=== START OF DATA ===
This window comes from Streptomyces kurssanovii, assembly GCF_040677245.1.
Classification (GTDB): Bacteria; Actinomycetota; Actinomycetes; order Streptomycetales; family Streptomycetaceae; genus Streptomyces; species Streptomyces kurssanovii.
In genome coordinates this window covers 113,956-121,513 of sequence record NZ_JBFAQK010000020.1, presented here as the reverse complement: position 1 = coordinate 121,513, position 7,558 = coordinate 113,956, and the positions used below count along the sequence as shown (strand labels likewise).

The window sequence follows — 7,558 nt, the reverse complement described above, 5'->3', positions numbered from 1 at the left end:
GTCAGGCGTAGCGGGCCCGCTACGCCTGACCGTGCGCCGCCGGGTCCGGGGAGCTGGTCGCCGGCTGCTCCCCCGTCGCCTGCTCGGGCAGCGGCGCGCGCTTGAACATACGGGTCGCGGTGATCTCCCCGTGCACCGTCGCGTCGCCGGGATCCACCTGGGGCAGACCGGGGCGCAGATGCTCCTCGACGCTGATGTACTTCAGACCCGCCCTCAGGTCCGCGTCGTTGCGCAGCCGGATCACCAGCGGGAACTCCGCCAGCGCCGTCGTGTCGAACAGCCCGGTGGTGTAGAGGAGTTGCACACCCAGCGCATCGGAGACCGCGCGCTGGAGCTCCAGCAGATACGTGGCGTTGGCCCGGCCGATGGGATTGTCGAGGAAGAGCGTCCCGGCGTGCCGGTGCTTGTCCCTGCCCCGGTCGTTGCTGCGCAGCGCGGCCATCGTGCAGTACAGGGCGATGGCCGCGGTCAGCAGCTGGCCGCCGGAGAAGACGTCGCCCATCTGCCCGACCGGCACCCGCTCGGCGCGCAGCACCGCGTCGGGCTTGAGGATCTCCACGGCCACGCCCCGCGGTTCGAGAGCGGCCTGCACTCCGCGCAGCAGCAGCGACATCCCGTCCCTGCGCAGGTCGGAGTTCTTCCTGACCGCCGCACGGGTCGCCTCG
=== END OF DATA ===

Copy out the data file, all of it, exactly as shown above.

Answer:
This window comes from Streptomyces kurssanovii, assembly GCF_040677245.1.
Classification (GTDB): Bacteria; Actinomycetota; Actinomycetes; order Streptomycetales; family Streptomycetaceae; genus Streptomyces; species Streptomyces kurssanovii.
In genome coordinates this window covers 113,956-121,513 of sequence record NZ_JBFAQK010000020.1, presented here as the reverse complement: position 1 = coordinate 121,513, position 7,558 = coordinate 113,956, and the positions used below count along the sequence as shown (strand labels likewise).

The window sequence follows — 7,558 nt, the reverse complement described above, 5'->3', positions numbered from 1 at the left end:
GTCAGGCGTAGCGGGCCCGCTACGCCTGACCGTGCGCCGCCGGGTCCGGGGAGCTGGTCGCCGGCTGCTCCCCCGTCGCCTGCTCGGGCAGCGGCGCGCGCTTGAACATACGGGTCGCGGTGATCTCCCCGTGCACCGTCGCGTCGCCGGGATCCACCTGGGGCAGACCGGGGCGCAGATGCTCCTCGACGCTGATGTACTTCAGACCCGCCCTCAGGTCCGCGTCGTTGCGCAGCCGGATCACCAGCGGGAACTCCGCCAGCGCCGTCGTGTCGAACAGCCCGGTGGTGTAGAGGAGTTGCACACCCAGCGCATCGGAGACCGCGCGCTGGAGCTCCAGCAGATACGTGGCGTTGGCCCGGCCGATGGGATTGTCGAGGAAGAGCGTCCCGGCGTGCCGGTGCTTGTCCCTGCCCCGGTCGTTGCTGCGCAGCGCGGCCATCGTGCAGTACAGGGCGATGGCCGCGGTCAGCAGCTGGCCGCCGGAGAAGACGTCGCCCATCTGCCCGACCGGCACCCGCTCGGCGCGCAGCACCGCGTCGGGCTTGAGGATCTCCACGGCCACGCCCCGCGGTTCGAGAGCGGCCTGCACTCCGCGCAGCAGCAGCGACATCCCGTCCCTGCGCAGGTCGGAGTTCTTCCTGACCGCCGCACGGGTCGCCTCG